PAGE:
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Old 01-31-04, 09:36 AM   #1 (permalink)
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Why Belly Heat is Necessary

I thought this would be an exceptionally interesting thread, as I have often heard that snakes necessitate heat from their belly (ie. heat pads). So basically, here is what I am questioning: to 'bask' a snake retreats to a rock, tree stump, tree branch etc. under the sun. The sun was hitting this spot directly and is therefore heated. However, once the snake is on this particular area, is the heat not absorbed? It would make sense to me that once they are on the particular basking spot, the sun is no longer hitting the item in question, and is now hitting the snakes back.

My understanding, actually my reasoning, behind this subject is that if they require belly heat, they move to a different basking spot once the heat on the surface they are basking upon is depleted. Is this the way things work?

I am seeking some clearance on this, so that I may have a better understanding. Thank you in advanced for all your replies, and lets keep this informative and lacking any name calling.

Last edited by tHeGiNo; 01-31-04 at 09:47 AM..
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Old 01-31-04, 09:58 AM   #2 (permalink)
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I forgot to mention, we are speaking terrestrial snakes here.
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Old 01-31-04, 12:31 PM   #3 (permalink)
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Well tHeGiNo if take a good look at a good portion of Terestrial snakes they are all on the darker side. There for the soking the rays. so yes you they will seak out a basking spot lika a rock or a log that is more on that warm side simply cause they know that the sun will be beaming on them now instead of the rock. So they can use heat and digest cause because looking at the shape of the snake you can see that there is an equal distance from the heat from above and the food and the heat from below and the food cause the food makes the snakes body round a bit. so all areas are the snake are equale.
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Old 01-31-04, 12:38 PM   #4 (permalink)
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I agree with Marc. In fact, when a snake has a significant lump in their belly, they actually get MORE exposure from above than they do from below. Because the stomach has expanded, there is just as much in contact with their back as their belly, so if snakes do bask when digesting (I was under the impression that most snakes, or most colubrids anyway, hide after eating, because they become more sluggish and vlunerable), it's probably because they get both the belly heat and the overhead heat. Can't get more efficient than that.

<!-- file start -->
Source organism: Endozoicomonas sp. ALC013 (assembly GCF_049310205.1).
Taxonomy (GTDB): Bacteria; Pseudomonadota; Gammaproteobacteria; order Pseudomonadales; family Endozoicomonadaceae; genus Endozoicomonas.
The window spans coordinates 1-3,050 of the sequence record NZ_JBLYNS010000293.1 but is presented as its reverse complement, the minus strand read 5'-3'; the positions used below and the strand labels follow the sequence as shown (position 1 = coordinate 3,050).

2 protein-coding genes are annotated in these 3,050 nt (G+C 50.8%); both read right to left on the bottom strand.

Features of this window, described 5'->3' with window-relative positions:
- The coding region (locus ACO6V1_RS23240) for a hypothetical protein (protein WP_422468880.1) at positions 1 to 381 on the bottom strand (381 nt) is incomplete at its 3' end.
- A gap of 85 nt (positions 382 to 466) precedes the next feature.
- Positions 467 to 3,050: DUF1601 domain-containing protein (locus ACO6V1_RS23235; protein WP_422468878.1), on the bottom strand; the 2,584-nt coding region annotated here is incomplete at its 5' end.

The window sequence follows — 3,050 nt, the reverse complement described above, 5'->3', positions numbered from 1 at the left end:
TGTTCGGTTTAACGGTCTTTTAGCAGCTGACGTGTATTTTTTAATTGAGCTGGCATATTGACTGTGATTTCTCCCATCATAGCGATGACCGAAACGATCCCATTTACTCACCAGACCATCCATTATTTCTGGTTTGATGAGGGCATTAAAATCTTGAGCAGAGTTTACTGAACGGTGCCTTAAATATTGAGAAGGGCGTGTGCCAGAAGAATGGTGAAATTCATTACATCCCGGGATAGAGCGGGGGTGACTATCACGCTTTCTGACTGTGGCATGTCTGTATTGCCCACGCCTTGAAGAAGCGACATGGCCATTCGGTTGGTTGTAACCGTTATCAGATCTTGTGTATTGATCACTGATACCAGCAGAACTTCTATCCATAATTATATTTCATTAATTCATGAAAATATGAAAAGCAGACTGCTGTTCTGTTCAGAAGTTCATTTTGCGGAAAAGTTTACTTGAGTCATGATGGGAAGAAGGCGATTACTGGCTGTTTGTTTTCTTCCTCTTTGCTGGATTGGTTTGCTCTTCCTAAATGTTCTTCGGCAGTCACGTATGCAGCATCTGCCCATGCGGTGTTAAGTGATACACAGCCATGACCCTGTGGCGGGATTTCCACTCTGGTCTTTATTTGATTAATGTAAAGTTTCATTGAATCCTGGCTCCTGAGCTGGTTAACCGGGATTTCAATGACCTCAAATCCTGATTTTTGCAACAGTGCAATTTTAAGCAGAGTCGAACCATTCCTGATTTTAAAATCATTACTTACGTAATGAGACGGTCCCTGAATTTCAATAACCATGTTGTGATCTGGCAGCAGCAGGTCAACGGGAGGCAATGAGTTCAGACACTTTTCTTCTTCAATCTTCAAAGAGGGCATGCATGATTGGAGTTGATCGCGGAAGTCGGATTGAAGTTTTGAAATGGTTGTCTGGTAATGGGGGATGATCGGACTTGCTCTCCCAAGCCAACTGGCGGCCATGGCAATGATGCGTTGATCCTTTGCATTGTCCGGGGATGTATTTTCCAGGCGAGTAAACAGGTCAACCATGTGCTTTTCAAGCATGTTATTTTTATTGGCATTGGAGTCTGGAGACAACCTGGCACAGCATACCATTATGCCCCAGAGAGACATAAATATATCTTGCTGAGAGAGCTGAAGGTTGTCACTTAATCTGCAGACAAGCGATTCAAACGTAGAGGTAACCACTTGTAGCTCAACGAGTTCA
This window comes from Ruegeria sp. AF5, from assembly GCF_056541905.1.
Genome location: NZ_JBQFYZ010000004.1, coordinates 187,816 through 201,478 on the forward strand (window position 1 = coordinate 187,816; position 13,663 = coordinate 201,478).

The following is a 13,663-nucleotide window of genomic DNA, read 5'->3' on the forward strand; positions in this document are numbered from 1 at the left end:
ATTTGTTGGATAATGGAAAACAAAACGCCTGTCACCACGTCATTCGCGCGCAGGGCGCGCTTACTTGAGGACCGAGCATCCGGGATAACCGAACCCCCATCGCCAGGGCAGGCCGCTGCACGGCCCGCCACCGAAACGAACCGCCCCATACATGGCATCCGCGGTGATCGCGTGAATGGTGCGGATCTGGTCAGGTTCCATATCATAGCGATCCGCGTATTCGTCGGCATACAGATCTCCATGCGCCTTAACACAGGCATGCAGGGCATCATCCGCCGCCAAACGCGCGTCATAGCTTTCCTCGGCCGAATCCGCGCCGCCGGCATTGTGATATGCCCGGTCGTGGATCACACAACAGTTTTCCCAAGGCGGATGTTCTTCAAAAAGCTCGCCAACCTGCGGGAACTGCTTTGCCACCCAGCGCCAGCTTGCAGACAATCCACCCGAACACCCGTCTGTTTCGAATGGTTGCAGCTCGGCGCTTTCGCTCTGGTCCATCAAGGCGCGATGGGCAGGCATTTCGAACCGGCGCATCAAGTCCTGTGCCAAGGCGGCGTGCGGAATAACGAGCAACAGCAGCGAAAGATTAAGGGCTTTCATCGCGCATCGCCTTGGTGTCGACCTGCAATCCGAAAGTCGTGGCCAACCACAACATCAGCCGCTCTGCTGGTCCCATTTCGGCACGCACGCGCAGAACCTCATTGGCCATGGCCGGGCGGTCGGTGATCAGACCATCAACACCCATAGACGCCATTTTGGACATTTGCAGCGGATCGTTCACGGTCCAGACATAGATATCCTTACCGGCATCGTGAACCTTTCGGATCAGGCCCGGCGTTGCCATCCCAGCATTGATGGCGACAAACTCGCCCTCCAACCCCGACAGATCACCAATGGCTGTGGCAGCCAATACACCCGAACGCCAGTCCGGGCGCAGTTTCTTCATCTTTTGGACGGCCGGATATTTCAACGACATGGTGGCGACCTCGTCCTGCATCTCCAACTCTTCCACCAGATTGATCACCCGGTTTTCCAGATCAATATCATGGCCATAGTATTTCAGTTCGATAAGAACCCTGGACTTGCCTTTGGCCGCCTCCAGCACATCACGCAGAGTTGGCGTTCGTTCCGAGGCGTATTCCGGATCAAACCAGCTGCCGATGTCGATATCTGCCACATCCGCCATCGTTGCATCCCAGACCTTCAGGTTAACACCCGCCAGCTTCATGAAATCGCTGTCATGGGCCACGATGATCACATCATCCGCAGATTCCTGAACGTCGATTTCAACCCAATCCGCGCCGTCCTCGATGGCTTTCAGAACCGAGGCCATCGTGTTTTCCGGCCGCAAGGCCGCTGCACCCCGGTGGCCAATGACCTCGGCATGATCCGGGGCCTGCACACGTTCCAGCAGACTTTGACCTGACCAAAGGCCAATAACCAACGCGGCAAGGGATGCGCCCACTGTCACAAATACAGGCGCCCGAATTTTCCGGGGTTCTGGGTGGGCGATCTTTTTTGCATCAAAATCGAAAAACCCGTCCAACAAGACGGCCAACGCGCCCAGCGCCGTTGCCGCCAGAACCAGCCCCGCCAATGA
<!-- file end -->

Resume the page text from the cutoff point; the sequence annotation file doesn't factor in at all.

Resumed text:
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Old 01-31-04, 01:08 PM   #5 (permalink)
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But think about an partly cloudy day. The rock they've found to bask on will retain a good portion of the heat even if the sun is behind the clouds for 5 minutes. Overall though, I would think that 90F, for example is 90F anyway they can find it, i.e.; shade, sun, rock, stump and etc. I don't think they would discriminate one type of heat over the other. I think they would just find the proper temperature to achieve what they need to achieve.

I've built racks with heat under the bins = belly heat, and racks with heat up the back = ambient heat. I must say that I feel more comfortable offering the belly heat but my more logical side says "it's the same either way as long the proper temps are offered."
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Old 01-31-04, 01:14 PM   #6 (permalink)
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Yeah I agree. How can heat from above or below be different? Heat is heat is heat. But I am eager to see other responses as for all I know, I may be way off on this one. But sun is from above, and the earth does cool slowly...making one think belly heat is used a lot! But who knows....snakes bask out on roads too.

I personally do not like lights only because for most my snakes it makes humidity a pain, and I have to either get red bulbs or throw a timer on them, then ad a heat pad at night. So for me, heating from below works better overall. But I have used lights in the past, and I haven't really seen much of a difference aside from my own amount of maintanence. If I had all overhead lights, I don't think I could have as many snakes as I do now.

Marisa

Last edited by marisa; 01-31-04 at 01:16 PM..
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Old 01-31-04, 01:22 PM   #7 (permalink)
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Rocks (not so much branches) have a very high heat capacity. That means that 1 gram of rock needs a lot of heat added to raise it's temperature 1 degree. So, a warm or hot rock surface has a lot of heat in it. It also means it can give up a fair bit of heat without lowering it's temperature very much, so the rock the snake is on will stay warm for quite some time while the snake is basking. Besides, the snake can simply shift position whenever necessary.

It seems to me that a basking snake (on a rock anyway) is getting both kinds of heat. What they actually need I wouldn't presume to say.

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Old 01-31-04, 01:53 PM   #8 (permalink)
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I have always used red bulbs, more for my comfort because I've always been confused with something about heatpads...You have the heatpad on the bottom of, for now, we'll say an aquarium. It sticks to the bottom and you plug it in, most safely to a dimmer. Then you have your thermometer on the tank (I'm mostly talking about people who don't buy the thermometers with the probes) like I'm talking about the one that sticks to the back of your tank and is circular (like the zoomed precision analog reptile thermometer)....does that really accurately tell you the temperature? You have no way of knowing exactly how hot the belly area of the tank is. Whereas with the red bulb, it IS giving off Ambient heat and that's what those thermometers are measuring!